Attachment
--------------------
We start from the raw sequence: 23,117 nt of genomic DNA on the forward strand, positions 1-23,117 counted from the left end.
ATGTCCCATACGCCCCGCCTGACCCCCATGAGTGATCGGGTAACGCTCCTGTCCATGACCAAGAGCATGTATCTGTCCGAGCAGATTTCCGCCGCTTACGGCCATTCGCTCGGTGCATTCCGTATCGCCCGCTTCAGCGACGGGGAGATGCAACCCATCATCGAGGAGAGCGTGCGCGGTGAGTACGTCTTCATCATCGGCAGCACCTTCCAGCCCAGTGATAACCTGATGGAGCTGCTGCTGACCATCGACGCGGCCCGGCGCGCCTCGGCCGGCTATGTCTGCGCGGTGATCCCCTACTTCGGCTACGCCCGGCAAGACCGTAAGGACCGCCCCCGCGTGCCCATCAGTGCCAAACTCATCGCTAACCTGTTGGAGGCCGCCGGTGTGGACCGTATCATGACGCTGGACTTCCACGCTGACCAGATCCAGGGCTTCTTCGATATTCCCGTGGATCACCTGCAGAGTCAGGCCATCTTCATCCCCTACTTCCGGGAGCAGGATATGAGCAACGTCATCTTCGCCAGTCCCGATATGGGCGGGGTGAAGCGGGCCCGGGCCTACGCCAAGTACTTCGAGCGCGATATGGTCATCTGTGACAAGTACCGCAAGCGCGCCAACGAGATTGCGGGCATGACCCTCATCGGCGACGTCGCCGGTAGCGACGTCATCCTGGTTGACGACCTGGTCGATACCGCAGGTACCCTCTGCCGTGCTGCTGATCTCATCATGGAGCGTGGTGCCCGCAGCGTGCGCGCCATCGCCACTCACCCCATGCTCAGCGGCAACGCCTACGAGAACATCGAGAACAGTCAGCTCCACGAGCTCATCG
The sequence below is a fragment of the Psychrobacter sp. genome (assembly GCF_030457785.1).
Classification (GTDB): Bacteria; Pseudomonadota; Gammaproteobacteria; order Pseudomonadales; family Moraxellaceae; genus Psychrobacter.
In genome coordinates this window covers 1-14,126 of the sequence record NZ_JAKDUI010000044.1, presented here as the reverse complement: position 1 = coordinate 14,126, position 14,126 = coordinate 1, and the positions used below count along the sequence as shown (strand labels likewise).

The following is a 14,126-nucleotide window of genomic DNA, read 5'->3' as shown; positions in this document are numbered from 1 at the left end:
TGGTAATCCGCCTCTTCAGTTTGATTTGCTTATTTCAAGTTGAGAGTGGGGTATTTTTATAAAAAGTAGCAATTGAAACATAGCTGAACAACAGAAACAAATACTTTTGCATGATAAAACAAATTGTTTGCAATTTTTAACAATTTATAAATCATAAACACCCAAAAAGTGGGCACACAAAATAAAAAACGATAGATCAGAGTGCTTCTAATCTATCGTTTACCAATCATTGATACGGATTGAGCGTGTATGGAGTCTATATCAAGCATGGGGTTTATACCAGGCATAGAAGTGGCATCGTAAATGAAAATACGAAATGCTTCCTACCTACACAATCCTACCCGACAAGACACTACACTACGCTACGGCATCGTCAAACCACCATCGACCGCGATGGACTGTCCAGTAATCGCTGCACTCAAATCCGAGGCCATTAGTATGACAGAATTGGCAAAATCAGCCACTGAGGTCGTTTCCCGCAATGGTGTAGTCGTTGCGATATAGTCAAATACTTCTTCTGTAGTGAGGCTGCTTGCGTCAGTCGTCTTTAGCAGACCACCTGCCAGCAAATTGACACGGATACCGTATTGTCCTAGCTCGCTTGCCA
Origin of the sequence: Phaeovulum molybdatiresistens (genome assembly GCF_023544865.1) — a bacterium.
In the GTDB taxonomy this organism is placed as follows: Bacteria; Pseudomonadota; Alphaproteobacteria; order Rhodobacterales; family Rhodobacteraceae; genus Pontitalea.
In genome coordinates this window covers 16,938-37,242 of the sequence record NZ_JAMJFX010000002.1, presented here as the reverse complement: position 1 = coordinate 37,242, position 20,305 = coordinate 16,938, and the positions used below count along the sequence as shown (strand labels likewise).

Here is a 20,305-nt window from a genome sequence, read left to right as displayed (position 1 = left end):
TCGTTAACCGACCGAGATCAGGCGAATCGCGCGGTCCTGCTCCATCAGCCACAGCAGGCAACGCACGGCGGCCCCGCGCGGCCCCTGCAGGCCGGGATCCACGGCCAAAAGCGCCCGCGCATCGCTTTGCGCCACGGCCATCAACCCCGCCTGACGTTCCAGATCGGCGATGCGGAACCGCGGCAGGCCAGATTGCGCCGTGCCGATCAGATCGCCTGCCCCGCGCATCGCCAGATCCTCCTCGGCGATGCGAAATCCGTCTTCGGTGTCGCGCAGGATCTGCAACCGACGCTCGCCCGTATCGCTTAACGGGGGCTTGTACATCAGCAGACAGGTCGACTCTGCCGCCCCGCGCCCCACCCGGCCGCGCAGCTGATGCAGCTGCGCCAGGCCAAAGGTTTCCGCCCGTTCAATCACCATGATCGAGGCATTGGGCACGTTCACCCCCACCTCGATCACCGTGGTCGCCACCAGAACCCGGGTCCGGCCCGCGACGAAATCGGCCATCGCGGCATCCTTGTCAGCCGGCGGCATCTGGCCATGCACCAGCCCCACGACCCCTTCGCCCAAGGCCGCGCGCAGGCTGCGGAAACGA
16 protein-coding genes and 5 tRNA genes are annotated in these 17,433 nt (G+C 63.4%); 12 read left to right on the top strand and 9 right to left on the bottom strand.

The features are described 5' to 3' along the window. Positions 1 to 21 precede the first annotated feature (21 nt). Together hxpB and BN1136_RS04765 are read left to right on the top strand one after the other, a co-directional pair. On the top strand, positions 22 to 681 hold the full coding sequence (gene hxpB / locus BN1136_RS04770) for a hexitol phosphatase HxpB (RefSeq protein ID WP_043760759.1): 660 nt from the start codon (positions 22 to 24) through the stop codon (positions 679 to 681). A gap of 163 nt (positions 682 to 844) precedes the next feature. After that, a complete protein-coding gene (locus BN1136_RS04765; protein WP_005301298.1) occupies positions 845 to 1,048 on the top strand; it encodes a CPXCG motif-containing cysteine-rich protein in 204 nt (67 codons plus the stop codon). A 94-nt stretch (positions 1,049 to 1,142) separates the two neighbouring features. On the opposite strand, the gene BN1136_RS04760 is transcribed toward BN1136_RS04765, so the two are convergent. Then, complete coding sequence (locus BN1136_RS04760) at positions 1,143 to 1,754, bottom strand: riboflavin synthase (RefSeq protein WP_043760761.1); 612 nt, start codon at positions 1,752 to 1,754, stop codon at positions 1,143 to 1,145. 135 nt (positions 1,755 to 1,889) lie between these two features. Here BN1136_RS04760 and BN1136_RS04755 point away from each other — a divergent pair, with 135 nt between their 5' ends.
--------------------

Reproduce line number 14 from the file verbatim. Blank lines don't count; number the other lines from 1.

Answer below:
The features are described 5' to 3' along the window. Positions 1 to 21 precede the first annotated feature (21 nt). Together hxpB and BN1136_RS04765 are read left to right on the top strand one after the other, a co-directional pair. On the top strand, positions 22 to 681 hold the full coding sequence (gene hxpB / locus BN1136_RS04770) for a hexitol phosphatase HxpB (RefSeq protein ID WP_043760759.1): 660 nt from the start codon (positions 22 to 24) through the stop codon (positions 679 to 681). A gap of 163 nt (positions 682 to 844) precedes the next feature. After that, a complete protein-coding gene (locus BN1136_RS04765; protein WP_005301298.1) occupies positions 845 to 1,048 on the top strand; it encodes a CPXCG motif-containing cysteine-rich protein in 204 nt (67 codons plus the stop codon). A 94-nt stretch (positions 1,049 to 1,142) separates the two neighbouring features. On the opposite strand, the gene BN1136_RS04760 is transcribed toward BN1136_RS04765, so the two are convergent. Then, complete coding sequence (locus BN1136_RS04760) at positions 1,143 to 1,754, bottom strand: riboflavin synthase (RefSeq protein WP_043760761.1); 612 nt, start codon at positions 1,752 to 1,754, stop codon at positions 1,143 to 1,145. 135 nt (positions 1,755 to 1,889) lie between these two features. Here BN1136_RS04760 and BN1136_RS04755 point away from each other — a divergent pair, with 135 nt between their 5' ends.